If you’re still not sure why this is a bad thing, think about a stranger calling you and asking your child’s full name, school, location of school, grade, their teacher’s name, a picture of your child (to send electronically), and any other additional information they may want. Would you give them this information? Probably not. Well, by posting the i.d.’s without blocking some of the information, you just gave (who knows how many) strangers that information. If it’s put on the Internet, it can be found.

So parents, we do want to see those great photos: first day, i.d.’s, special moments, but we want to keep everyone safe. So please, block important information.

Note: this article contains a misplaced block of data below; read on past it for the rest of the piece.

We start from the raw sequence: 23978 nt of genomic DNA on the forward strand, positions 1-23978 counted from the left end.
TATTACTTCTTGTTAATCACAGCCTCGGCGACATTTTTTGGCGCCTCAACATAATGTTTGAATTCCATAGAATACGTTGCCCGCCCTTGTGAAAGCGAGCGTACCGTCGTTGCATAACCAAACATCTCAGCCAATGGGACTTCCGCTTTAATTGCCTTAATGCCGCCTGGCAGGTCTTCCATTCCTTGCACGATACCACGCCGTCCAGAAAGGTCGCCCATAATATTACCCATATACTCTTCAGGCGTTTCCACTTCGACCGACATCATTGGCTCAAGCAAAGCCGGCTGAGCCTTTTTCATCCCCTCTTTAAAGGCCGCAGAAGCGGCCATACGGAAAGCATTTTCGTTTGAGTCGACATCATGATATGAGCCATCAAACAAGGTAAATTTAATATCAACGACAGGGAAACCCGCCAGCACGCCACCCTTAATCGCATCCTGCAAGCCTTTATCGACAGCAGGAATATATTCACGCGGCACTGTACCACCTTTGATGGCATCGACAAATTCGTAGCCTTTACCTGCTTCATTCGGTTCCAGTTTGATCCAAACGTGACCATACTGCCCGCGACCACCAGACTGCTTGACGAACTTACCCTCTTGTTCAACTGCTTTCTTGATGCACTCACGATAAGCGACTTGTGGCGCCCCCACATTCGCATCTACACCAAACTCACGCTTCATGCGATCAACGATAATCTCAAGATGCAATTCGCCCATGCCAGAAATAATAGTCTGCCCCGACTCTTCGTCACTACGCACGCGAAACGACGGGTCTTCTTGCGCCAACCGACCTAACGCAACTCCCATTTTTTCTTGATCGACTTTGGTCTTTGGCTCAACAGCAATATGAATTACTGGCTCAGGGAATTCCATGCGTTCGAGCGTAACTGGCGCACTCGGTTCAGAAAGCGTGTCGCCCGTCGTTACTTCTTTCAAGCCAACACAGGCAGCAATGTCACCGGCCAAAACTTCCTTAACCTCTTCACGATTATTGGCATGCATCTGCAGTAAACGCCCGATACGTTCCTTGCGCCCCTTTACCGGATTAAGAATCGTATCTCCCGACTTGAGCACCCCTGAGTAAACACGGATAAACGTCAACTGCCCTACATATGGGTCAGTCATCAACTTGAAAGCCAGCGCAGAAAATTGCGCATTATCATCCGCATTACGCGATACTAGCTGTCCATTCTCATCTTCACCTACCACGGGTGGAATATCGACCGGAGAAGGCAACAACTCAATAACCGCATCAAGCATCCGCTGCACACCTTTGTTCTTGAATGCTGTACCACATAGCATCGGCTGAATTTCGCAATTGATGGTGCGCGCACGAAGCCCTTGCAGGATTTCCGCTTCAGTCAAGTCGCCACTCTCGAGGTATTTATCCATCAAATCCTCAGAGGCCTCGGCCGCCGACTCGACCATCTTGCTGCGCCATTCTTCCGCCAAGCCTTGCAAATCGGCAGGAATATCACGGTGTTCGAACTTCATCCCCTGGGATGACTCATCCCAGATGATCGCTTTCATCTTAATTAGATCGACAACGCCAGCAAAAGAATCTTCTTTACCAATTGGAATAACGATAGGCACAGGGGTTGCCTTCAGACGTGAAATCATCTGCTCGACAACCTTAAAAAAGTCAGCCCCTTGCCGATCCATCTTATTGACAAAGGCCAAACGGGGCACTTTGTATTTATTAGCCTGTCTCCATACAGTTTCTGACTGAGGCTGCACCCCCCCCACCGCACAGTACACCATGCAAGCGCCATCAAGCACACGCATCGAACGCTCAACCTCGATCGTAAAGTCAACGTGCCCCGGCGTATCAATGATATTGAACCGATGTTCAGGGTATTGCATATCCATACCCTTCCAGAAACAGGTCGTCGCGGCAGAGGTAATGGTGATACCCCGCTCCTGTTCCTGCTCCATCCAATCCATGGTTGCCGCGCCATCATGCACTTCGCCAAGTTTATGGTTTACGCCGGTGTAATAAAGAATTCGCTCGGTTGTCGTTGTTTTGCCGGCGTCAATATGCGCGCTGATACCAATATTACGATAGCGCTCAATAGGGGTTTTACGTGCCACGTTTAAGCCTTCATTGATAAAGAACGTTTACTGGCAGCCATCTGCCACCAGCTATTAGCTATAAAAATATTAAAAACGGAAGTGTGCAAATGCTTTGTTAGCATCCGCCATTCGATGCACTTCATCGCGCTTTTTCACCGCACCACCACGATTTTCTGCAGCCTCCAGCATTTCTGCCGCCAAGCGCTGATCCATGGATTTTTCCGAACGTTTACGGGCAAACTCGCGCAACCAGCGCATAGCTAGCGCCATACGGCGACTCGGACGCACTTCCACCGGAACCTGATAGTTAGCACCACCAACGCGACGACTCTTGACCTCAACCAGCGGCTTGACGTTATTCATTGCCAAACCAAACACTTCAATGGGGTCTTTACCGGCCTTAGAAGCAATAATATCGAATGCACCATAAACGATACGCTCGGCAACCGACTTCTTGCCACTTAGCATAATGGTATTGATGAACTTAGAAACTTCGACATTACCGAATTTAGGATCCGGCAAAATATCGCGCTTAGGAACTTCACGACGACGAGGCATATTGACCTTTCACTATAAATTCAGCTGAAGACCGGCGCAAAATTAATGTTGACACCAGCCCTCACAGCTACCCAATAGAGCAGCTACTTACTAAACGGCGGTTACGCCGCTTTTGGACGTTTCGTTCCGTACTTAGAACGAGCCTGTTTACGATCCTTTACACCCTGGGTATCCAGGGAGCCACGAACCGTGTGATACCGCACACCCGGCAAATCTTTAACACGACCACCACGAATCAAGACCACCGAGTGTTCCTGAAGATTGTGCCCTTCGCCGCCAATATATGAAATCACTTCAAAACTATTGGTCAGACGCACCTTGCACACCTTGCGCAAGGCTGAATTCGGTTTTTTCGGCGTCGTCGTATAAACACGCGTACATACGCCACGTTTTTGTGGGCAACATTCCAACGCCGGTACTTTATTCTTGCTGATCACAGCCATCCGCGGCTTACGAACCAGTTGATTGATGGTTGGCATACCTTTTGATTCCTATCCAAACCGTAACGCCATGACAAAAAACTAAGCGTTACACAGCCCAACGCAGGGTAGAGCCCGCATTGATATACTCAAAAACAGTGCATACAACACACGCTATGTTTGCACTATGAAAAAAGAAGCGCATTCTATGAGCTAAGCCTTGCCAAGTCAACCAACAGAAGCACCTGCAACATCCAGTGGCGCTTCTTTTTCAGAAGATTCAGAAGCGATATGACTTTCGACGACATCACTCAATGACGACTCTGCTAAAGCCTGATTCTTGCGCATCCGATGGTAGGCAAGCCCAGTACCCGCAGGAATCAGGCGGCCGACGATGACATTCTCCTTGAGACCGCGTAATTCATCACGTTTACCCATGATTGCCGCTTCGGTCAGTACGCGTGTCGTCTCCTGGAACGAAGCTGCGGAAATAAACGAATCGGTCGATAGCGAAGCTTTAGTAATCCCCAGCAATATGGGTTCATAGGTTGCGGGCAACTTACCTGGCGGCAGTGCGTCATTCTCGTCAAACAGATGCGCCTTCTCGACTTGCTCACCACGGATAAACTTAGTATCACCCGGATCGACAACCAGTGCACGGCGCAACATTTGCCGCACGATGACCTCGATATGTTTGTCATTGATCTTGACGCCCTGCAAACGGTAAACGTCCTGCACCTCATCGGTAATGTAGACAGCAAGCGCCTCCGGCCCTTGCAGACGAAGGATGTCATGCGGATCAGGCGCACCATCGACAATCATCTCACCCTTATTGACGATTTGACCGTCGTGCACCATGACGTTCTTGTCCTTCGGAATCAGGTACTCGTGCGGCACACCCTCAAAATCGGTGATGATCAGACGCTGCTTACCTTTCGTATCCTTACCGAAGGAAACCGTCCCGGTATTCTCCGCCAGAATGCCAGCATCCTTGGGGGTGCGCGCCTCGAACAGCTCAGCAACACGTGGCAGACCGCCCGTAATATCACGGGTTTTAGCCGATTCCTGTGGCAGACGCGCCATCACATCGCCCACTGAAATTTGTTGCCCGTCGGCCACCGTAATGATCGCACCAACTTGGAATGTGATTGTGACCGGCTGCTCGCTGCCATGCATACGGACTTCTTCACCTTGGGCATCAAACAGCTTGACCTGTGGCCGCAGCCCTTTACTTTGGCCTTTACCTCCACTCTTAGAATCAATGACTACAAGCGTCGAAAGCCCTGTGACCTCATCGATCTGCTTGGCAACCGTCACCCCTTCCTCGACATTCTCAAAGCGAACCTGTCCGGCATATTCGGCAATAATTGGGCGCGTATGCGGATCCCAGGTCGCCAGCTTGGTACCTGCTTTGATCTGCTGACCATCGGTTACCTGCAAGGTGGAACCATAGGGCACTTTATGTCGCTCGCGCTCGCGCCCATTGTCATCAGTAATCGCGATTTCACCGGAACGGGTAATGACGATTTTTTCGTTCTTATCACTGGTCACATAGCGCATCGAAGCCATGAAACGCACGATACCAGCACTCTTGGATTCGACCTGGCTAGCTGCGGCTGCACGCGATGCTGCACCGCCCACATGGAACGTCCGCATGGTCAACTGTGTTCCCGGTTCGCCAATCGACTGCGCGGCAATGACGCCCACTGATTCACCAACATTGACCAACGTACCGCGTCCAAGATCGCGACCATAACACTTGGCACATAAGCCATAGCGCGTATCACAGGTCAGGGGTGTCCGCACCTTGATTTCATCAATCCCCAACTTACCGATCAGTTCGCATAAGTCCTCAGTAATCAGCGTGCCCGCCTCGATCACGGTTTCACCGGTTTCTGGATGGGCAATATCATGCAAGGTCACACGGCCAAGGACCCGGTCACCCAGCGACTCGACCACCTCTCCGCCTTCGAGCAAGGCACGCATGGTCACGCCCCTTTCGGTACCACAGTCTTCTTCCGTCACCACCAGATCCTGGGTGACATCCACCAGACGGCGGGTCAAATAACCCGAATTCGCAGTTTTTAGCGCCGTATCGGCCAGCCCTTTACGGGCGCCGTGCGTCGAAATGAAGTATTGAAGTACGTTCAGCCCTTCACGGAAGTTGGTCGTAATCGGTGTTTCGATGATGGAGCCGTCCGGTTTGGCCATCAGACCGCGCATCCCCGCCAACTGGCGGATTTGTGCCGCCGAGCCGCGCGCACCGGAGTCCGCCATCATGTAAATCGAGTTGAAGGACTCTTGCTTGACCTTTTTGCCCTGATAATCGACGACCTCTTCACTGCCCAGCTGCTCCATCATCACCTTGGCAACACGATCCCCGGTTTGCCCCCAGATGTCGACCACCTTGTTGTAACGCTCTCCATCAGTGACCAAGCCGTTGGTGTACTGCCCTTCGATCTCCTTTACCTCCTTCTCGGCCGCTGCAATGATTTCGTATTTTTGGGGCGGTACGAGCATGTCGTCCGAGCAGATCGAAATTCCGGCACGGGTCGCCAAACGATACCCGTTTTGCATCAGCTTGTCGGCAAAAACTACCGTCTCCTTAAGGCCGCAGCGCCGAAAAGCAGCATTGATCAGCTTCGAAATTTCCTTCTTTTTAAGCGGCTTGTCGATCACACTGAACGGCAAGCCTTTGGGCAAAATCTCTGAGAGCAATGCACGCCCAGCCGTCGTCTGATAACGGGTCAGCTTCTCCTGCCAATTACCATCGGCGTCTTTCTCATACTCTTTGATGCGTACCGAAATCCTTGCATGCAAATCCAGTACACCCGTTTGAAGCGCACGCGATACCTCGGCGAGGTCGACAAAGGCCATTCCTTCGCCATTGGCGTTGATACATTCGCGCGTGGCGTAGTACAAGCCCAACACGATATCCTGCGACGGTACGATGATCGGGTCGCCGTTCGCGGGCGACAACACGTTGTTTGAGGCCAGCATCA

Thank you.

Lead By Example

At our first staff meeting, my principal, Brad Smith (tweet at him, he’s terrified to tweet #truestory), encouraged each staff member to look into the Google Educator tests. He reminded us that we are, indeed, a GAfE district. He went on to state that anyone that passes the level 1 Educator Exam, would receive their test money back (out of his own pocket, and since we have no money in our budget I know it’s literally out of his pocket).

This is where he began to lead by example. He gave the staff the resources needed. Then today, he sent us a quick memo. At the bottom was his Educator Level 1 badge!

He is the type of leader we need. Someone who does what he challenges others to do. So, seriously, tweet at him!